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Taste Maker: Chef Josh Angus of Hide

07 Sep 2023
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In the first installment of our Taste Maker series, we spent some time with the culinary mind behind Hide, Josh Angus.  We delve into the meticulous world of crafting exceptional dishes, balancing tradition with innovation, and the inspiration that drives it all.

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 Nyetimber constantly strives for perfection when producing our world-renowned sparkling wines. All our wines are made from 100% estate-owned and grown fruit, enabling control from vine to bottle. When creating your dishes, how do you work with producers to ensure the very best quality is delivered?  


I prioritise UK producers, particularly for protein items. Lake District Farmers is my go-to source for lamb, venison, and beef due to our long-standing relationship. I collaborate closely with producers to ensure the best quality, and despite it all being natural produce, they manage to meet my very exacting standards.  

I believe in the simplicity of food—great produce and skilled cooking. I work with Flying Fish for fish from Cornwall, source shellfish from Scotland, and rely on Huntsman Farm for exceptional suckling pigs. We try to visit them at their farms as much as possible, as building strong relationships with these producers is key to delivering the very best for our diners.   


Balancing innovation and tradition can be challenging in the culinary world. How do you maintain this balance when creating your menus?  


I’m French classically trained, and developed skills in my first Michelin kitchen at Le Manoir. I draw on these classical techniques especially when crafting the fundamentals, like sauces. It’s essential to adhere to tradition, but equally crucial to infuse a modern flair to remain competitive in today’s culinary arena. Dining is now an experience that extends beyond just the food; it’s also about the theatre of presentation. At Hide, we serve our dishes on ice blocks, employ dry ice for dramatic effects, and pay meticulous attention to decoration, often incorporating elements like fig leaves.  

My culinary approach revolves around utilising classical flavour combinations known to harmonise well, but I enjoy adding my unique twist. For instance, one of our dishes at Hide features lobster wrapped in a fig leaf and barbecued. While this technique may have historical roots, it represents a contemporary revival of traditional cooking methods.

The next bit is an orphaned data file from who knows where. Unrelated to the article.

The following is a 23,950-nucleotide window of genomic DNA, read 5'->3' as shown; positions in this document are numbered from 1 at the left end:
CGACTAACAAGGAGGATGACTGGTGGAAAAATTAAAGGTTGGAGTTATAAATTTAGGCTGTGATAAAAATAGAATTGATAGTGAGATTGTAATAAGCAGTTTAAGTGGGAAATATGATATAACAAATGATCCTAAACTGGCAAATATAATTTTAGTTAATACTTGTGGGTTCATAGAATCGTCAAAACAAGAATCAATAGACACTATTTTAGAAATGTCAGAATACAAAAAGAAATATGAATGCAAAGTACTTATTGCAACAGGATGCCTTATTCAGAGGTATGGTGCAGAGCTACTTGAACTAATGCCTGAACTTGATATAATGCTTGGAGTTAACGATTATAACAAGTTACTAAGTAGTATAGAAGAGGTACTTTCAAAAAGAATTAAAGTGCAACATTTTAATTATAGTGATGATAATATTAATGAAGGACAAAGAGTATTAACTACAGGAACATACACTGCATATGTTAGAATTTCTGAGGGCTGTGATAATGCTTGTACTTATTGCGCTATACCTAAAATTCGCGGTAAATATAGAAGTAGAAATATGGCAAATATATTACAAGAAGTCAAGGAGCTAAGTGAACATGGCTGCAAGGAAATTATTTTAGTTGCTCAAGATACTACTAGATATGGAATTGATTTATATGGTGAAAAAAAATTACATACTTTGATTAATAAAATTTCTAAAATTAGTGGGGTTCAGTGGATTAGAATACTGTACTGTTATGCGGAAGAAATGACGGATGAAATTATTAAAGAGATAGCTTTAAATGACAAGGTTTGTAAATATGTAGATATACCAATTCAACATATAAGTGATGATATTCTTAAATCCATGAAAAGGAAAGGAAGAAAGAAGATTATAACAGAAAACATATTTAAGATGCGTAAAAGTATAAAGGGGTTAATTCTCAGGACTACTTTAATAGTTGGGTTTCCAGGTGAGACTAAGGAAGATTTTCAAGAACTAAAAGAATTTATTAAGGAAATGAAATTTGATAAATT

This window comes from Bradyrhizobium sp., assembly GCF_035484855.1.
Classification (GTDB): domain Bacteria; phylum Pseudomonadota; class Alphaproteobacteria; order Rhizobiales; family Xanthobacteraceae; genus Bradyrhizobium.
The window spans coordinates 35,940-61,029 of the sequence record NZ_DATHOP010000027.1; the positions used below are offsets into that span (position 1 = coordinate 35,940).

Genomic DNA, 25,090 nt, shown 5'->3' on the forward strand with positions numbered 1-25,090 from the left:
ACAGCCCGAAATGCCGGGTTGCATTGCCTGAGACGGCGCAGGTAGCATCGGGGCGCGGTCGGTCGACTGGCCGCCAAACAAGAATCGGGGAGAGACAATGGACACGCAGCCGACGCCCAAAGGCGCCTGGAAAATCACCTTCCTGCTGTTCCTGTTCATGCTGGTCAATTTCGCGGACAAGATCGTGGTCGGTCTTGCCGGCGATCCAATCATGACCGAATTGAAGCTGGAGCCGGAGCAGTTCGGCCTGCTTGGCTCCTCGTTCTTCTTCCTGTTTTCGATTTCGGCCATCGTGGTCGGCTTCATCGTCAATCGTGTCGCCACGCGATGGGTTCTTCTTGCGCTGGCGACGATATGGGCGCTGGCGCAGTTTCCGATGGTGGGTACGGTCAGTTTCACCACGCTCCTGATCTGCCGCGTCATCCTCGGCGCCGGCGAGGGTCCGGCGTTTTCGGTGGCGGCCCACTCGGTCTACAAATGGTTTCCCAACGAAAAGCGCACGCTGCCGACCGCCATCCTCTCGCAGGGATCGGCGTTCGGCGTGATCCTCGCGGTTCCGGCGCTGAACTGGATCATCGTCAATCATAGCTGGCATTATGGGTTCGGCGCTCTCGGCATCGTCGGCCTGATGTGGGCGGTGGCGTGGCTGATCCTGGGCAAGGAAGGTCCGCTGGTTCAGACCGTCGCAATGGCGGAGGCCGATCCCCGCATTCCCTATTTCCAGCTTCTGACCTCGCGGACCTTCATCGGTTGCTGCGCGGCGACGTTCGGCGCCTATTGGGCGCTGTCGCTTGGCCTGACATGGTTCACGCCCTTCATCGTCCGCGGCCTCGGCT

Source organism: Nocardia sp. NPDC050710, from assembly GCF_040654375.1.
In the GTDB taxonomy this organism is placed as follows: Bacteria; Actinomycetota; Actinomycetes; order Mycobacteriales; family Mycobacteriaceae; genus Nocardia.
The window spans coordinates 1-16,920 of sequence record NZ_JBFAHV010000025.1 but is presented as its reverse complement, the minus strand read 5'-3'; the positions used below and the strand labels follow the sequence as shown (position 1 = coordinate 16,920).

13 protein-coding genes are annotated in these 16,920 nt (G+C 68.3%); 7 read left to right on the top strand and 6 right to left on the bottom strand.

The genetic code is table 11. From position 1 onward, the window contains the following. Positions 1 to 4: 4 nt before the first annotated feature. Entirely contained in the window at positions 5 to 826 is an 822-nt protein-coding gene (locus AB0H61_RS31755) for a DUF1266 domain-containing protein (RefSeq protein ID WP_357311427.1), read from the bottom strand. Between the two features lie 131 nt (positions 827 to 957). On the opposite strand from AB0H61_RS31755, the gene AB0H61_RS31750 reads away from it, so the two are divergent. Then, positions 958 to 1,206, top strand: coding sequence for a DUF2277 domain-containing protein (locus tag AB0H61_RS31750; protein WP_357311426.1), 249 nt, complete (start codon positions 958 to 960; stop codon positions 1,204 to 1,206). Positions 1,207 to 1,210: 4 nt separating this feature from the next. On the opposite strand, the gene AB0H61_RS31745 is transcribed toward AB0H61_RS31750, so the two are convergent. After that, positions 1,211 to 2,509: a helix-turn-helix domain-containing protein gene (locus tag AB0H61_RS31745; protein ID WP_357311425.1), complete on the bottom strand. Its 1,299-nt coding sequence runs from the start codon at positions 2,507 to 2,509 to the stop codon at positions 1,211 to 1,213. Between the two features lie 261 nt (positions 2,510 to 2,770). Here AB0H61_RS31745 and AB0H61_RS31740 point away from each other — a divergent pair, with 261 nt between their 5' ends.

We keep a keen eye on culinary trends and social media has played a significant role in bringing attention to ingredients that may not have been widely used before, such as blackcurrant leaves which can be foraged. We’ve embraced this trend by incorporating them into our vinegars and desserts, showcasing our commitment to both traditional and innovative culinary experiences.  




You create some very distinctive dishes, what is your starting point for inspiration?  


It’s really the produce that leads me and I draw inspiration from the seasons, reflecting them in our dishes at Hide. In spring and summer, I feature lamb, while autumn brings venison to the table. There are signature dishes that we will always go back to especially at Hide as people want to see them on the menu, but as a chef, you want to be creative, so even though many of the same ingredients come around year on year, I do them a different way.  The ingredients are the most important thing so I source the best that we can and then don’t mess around with them too much letting them speak for themselves.


  Pairing each course, from canapés to dessert, with Nyetimber sparkling wines creates a unique dining experience. What factors guide your creative process when creating a pairing menu with solely sparkling wine?   


I’ve never created a pairing menu exclusively with sparkling wine, so it has been a source of inspiration. The dishes I’ve created pull from the flavours found in the wines and as such there is fruit in every dish. I believe these flavours complement Nyetimber’s sparkling wine, such as the gooseberry with lobster and the cranberry with roasted duck. I wanted to create dishes that showcase the character of the wines,  for example, 1086 Rosé by Nyetimber is the first ever English prestige cuvee rosé,  it’s very special as it has been aged for 13 years, which is a long time for rosé, and this brings a nuttiness that I wanted to highlight. I also consulted Nyetimber’s tasting notes for inspiration aiming for a harmonious pairing with each of the sparkling wines in the flight.  

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Hide serves breakfast, lunch, and dinner 7 days a week. When you get home after a day behind the pass, what is your go-to comfort food?  


 Sometimes I’m stood at the pass for over 14 hours constantly tasting, so I don’t have a great appetite when I get home. We do around 500 covers per day and so at the weekend I love a takeaway, but my comfort food is cheese. I keep a block of cheddar in the fridge, and it’s quick and easy to enjoy with pasta, as a cheese toastie, or simply with biscuits – digestive biscuits are favourites of mine and my little boys.


If you could only have one utensil in your kitchen, what would it be and why?  


I would say it has to be either my tweezers or a spoon. Because I’m always on the pass, I’m not necessarily cooking or on the section. I would be lost without my tweezers because we use a lot of herbs and flowers and different things, you’re constantly perfecting the plates before they go out. Then obviously a spoon for tasting.   

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